Dicamba debate spreading
A time-worn and dependable weed killer used by millions of farmers for over 40 years has become the bane of rural America that threatens to tear apart family friendships and the social order of a struggling, but peaceful, Corn Belt at light speed.
Dicamba has not only become the story of the year in just a few months, but has the potential to rearrange long-term trends in farm management and even ownership.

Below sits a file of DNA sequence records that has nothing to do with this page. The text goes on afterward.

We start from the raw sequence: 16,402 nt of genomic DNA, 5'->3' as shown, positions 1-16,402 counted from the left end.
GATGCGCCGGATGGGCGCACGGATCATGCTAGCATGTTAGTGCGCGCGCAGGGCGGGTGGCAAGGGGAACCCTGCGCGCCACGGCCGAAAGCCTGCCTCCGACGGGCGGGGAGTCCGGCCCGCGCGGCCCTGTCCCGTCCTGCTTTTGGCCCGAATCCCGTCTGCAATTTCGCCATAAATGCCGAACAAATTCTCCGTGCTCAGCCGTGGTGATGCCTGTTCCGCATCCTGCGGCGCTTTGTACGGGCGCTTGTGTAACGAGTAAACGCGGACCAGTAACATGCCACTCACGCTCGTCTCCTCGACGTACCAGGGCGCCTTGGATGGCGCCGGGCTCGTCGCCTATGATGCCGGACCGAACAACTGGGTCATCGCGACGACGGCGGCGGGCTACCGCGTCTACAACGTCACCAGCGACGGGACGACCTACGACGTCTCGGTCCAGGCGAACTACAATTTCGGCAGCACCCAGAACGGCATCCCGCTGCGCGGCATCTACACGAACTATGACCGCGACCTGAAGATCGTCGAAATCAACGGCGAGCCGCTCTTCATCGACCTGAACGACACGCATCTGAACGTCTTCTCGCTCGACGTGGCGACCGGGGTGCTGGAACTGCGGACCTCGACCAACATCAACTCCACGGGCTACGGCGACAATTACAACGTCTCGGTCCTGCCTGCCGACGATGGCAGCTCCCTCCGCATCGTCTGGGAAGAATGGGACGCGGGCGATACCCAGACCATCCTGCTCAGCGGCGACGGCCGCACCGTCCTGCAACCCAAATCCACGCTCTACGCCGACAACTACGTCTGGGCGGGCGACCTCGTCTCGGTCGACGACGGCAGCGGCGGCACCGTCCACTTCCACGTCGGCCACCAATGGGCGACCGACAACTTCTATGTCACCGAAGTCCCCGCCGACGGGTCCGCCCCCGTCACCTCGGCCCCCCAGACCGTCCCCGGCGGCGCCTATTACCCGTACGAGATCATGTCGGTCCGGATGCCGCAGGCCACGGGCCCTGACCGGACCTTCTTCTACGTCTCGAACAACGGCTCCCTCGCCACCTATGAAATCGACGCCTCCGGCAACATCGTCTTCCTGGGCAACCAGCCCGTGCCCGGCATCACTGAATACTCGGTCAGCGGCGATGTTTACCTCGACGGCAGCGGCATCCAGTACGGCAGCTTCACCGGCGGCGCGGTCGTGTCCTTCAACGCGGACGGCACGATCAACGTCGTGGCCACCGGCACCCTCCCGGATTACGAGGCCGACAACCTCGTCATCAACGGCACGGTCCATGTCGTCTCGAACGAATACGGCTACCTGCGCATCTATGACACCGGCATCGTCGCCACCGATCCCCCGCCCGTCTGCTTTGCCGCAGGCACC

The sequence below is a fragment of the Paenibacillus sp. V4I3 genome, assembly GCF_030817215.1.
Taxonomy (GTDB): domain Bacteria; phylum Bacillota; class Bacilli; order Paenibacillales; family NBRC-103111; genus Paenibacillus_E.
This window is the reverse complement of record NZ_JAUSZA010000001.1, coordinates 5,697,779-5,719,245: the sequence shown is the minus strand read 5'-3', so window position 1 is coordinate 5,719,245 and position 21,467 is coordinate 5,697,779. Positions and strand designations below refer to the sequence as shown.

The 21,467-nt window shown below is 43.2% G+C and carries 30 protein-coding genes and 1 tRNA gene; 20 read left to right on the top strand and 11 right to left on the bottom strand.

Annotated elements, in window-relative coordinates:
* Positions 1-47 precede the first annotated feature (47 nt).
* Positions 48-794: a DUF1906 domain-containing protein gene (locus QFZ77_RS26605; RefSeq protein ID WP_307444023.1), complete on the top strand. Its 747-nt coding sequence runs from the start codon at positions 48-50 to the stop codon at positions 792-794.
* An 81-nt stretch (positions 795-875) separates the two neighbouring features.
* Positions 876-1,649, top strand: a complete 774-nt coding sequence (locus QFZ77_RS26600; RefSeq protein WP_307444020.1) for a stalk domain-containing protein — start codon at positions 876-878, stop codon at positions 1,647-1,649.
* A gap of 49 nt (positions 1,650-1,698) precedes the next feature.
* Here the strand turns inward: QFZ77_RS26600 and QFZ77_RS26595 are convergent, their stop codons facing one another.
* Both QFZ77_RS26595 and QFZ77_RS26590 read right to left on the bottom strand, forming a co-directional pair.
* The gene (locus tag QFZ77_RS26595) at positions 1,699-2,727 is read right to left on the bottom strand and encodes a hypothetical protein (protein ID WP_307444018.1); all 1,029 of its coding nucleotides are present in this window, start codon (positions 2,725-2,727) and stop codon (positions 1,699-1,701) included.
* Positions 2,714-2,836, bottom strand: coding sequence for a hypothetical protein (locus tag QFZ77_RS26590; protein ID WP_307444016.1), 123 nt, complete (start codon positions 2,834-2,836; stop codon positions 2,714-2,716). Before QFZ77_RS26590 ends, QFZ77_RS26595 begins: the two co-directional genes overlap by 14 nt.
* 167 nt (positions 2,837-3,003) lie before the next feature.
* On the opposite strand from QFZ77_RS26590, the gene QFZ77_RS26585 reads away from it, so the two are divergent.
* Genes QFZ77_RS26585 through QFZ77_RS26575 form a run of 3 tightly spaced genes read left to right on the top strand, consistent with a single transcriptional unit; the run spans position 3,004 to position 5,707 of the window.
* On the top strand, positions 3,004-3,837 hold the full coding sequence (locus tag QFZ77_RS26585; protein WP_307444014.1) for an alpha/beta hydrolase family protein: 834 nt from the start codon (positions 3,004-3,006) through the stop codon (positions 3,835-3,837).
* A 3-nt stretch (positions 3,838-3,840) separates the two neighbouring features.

For the agriculturally unwashed, dicamba for years has been used as an early season broadleaf herbicide designed to clear a field and then be retired for the season because it would damage desired vegetation.
When Monsanto engineered soybean seed to tolerate dicamba, it ostensibly gave dicamba the new assignment of killing weeds in soybeans, particularly the nearly herbicide resistant Palmer amaranth that was choking out crops wherever it grew.
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